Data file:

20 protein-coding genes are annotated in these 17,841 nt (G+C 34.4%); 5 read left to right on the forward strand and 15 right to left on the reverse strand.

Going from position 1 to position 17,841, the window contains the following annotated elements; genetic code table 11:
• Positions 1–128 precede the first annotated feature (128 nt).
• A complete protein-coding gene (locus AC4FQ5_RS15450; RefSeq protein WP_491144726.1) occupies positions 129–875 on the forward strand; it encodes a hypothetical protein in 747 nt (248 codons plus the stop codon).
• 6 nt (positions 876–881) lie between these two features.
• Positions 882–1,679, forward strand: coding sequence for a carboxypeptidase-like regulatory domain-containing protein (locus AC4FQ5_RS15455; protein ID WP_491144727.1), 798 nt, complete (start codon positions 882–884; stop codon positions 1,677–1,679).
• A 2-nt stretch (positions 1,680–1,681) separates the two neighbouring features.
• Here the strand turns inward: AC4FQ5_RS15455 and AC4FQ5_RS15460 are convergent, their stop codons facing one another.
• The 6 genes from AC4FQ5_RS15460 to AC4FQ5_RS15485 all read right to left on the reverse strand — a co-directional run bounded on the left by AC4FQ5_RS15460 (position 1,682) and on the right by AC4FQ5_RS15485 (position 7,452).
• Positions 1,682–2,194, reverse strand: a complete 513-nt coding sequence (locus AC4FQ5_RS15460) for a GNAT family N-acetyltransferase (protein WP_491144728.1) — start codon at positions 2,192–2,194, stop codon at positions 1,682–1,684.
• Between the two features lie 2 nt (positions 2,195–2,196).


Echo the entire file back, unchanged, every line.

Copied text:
20 protein-coding genes are annotated in these 17,841 nt (G+C 34.4%); 5 read left to right on the forward strand and 15 right to left on the reverse strand.

Going from position 1 to position 17,841, the window contains the following annotated elements; genetic code table 11:
• Positions 1–128 precede the first annotated feature (128 nt).
• A complete protein-coding gene (locus AC4FQ5_RS15450; RefSeq protein WP_491144726.1) occupies positions 129–875 on the forward strand; it encodes a hypothetical protein in 747 nt (248 codons plus the stop codon).
• 6 nt (positions 876–881) lie between these two features.
• Positions 882–1,679, forward strand: coding sequence for a carboxypeptidase-like regulatory domain-containing protein (locus AC4FQ5_RS15455; protein ID WP_491144727.1), 798 nt, complete (start codon positions 882–884; stop codon positions 1,677–1,679).
• A 2-nt stretch (positions 1,680–1,681) separates the two neighbouring features.
• Here the strand turns inward: AC4FQ5_RS15455 and AC4FQ5_RS15460 are convergent, their stop codons facing one another.
• The 6 genes from AC4FQ5_RS15460 to AC4FQ5_RS15485 all read right to left on the reverse strand — a co-directional run bounded on the left by AC4FQ5_RS15460 (position 1,682) and on the right by AC4FQ5_RS15485 (position 7,452).
• Positions 1,682–2,194, reverse strand: a complete 513-nt coding sequence (locus AC4FQ5_RS15460) for a GNAT family N-acetyltransferase (protein WP_491144728.1) — start codon at positions 2,192–2,194, stop codon at positions 1,682–1,684.
• Between the two features lie 2 nt (positions 2,195–2,196).